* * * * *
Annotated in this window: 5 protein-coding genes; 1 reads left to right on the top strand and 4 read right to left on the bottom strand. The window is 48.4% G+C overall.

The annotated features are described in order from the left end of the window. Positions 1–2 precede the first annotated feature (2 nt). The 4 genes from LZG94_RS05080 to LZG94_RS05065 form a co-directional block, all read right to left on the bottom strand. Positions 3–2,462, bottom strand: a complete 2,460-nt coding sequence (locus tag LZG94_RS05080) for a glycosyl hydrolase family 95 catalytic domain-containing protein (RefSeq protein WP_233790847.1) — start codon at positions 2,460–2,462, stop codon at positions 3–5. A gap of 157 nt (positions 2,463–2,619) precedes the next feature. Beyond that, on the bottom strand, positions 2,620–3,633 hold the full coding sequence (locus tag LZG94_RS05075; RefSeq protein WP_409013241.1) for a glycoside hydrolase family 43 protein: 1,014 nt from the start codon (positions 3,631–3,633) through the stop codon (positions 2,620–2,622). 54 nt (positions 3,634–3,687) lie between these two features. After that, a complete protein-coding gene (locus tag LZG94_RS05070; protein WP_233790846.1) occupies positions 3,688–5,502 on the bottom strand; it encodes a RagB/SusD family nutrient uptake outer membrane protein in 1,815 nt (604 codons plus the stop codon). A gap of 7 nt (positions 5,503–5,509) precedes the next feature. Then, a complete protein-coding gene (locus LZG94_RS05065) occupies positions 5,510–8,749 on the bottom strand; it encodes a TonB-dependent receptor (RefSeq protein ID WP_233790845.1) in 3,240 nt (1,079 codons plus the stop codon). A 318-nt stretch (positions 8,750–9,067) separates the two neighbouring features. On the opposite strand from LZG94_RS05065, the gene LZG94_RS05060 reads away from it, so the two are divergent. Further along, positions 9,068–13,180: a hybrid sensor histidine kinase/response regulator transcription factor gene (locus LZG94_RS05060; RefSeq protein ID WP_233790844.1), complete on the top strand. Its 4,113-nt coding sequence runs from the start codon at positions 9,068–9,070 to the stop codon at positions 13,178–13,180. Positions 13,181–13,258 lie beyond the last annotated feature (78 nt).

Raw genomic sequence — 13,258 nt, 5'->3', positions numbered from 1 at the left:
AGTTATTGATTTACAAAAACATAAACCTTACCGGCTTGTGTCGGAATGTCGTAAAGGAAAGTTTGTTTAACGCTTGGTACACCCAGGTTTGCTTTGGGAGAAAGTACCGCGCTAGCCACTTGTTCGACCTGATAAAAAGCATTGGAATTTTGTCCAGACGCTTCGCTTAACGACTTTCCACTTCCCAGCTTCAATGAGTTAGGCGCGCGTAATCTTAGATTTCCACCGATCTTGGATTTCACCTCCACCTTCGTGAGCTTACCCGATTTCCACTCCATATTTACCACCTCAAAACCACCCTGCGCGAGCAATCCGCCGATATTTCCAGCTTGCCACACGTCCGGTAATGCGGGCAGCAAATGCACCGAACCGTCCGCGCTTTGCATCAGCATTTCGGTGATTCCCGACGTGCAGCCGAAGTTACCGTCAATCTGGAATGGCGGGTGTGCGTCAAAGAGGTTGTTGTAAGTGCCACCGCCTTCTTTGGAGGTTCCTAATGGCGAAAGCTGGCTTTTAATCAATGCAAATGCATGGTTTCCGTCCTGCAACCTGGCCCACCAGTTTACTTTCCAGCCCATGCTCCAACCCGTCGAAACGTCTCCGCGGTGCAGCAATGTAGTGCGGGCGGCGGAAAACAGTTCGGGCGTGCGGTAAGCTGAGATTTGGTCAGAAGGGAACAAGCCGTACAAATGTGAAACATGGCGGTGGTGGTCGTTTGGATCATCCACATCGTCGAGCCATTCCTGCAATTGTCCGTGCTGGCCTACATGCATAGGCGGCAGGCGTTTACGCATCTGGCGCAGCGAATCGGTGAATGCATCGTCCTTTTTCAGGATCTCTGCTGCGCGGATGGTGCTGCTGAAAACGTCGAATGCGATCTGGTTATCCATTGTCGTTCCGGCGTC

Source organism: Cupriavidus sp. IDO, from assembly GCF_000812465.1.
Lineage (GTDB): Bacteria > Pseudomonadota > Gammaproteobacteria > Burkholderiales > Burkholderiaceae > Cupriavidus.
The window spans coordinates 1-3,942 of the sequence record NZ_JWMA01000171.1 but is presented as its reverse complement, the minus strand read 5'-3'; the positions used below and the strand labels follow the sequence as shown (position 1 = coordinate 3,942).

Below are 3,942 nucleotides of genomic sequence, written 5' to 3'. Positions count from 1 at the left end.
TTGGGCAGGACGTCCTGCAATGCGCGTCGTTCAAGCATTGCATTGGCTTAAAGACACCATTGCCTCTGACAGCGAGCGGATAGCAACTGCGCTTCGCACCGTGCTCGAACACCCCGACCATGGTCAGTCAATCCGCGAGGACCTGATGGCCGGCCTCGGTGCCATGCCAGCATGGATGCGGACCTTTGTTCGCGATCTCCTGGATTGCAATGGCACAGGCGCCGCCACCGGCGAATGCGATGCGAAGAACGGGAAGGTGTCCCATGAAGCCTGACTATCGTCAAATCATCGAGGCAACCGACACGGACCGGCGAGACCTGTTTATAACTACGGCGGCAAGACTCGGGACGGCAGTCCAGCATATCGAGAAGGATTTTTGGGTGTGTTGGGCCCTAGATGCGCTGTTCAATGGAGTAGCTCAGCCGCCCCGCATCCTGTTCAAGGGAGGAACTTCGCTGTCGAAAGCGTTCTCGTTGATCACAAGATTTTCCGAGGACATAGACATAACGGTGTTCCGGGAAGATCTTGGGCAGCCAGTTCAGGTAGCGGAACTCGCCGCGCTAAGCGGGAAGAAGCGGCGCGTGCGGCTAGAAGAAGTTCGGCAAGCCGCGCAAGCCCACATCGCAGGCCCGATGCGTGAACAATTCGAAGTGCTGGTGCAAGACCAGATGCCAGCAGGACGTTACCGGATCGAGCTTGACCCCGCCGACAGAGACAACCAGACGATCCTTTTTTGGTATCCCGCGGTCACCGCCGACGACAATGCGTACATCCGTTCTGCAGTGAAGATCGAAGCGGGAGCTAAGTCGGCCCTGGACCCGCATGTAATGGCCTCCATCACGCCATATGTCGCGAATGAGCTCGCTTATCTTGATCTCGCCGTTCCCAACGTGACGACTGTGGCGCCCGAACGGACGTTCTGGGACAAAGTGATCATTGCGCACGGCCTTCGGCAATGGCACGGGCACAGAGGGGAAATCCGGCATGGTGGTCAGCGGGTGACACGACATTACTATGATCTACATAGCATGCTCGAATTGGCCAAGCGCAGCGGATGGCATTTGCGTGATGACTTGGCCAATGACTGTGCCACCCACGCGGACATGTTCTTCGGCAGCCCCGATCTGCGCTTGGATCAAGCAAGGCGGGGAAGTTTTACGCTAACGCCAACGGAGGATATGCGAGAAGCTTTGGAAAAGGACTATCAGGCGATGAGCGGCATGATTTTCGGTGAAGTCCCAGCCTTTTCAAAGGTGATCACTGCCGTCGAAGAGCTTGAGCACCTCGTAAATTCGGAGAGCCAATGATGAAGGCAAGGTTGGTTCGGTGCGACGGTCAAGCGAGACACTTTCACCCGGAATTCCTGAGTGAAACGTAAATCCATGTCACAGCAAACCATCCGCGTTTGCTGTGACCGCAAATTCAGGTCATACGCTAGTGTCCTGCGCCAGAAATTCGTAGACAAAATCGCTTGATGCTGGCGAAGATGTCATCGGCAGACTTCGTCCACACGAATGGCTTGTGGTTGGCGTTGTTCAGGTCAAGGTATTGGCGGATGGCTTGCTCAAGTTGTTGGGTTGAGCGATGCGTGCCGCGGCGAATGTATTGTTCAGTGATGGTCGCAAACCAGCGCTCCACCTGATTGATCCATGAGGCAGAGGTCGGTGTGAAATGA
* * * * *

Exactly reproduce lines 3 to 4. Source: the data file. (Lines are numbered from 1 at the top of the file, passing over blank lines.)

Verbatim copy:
Raw genomic sequence — 13,258 nt, 5'->3', positions numbered from 1 at the left:
AGTTATTGATTTACAAAAACATAAACCTTACCGGCTTGTGTCGGAATGTCGTAAAGGAAAGTTTGTTTAACGCTTGGTACACCCAGGTTTGCTTTGGGAGAAAGTACCGCGCTAGCCACTTGTTCGACCTGATAAAAAGCATTGGAATTTTGTCCAGACGCTTCGCTTAACGACTTTCCACTTCCCAGCTTCAATGAGTTAGGCGCGCGTAATCTTAGATTTCCACCGATCTTGGATTTCACCTCCACCTTCGTGAGCTTACCCGATTTCCACTCCATATTTACCACCTCAAAACCACCCTGCGCGAGCAATCCGCCGATATTTCCAGCTTGCCACACGTCCGGTAATGCGGGCAGCAAATGCACCGAACCGTCCGCGCTTTGCATCAGCATTTCGGTGATTCCCGACGTGCAGCCGAAGTTACCGTCAATCTGGAATGGCGGGTGTGCGTCAAAGAGGTTGTTGTAAGTGCCACCGCCTTCTTTGGAGGTTCCTAATGGCGAAAGCTGGCTTTTAATCAATGCAAATGCATGGTTTCCGTCCTGCAACCTGGCCCACCAGTTTACTTTCCAGCCCATGCTCCAACCCGTCGAAACGTCTCCGCGGTGCAGCAATGTAGTGCGGGCGGCGGAAAACAGTTCGGGCGTGCGGTAAGCTGAGATTTGGTCAGAAGGGAACAAGCCGTACAAATGTGAAACATGGCGGTGGTGGTCGTTTGGATCATCCACATCGTCGAGCCATTCCTGCAATTGTCCGTGCTGGCCTACATGCATAGGCGGCAGGCGTTTACGCATCTGGCGCAGCGAATCGGTGAATGCATCGTCCTTTTTCAGGATCTCTGCTGCGCGGATGGTGCTGCTGAAAACGTCGAATGCGATCTGGTTATCCATTGTCGTTCCGGCGTC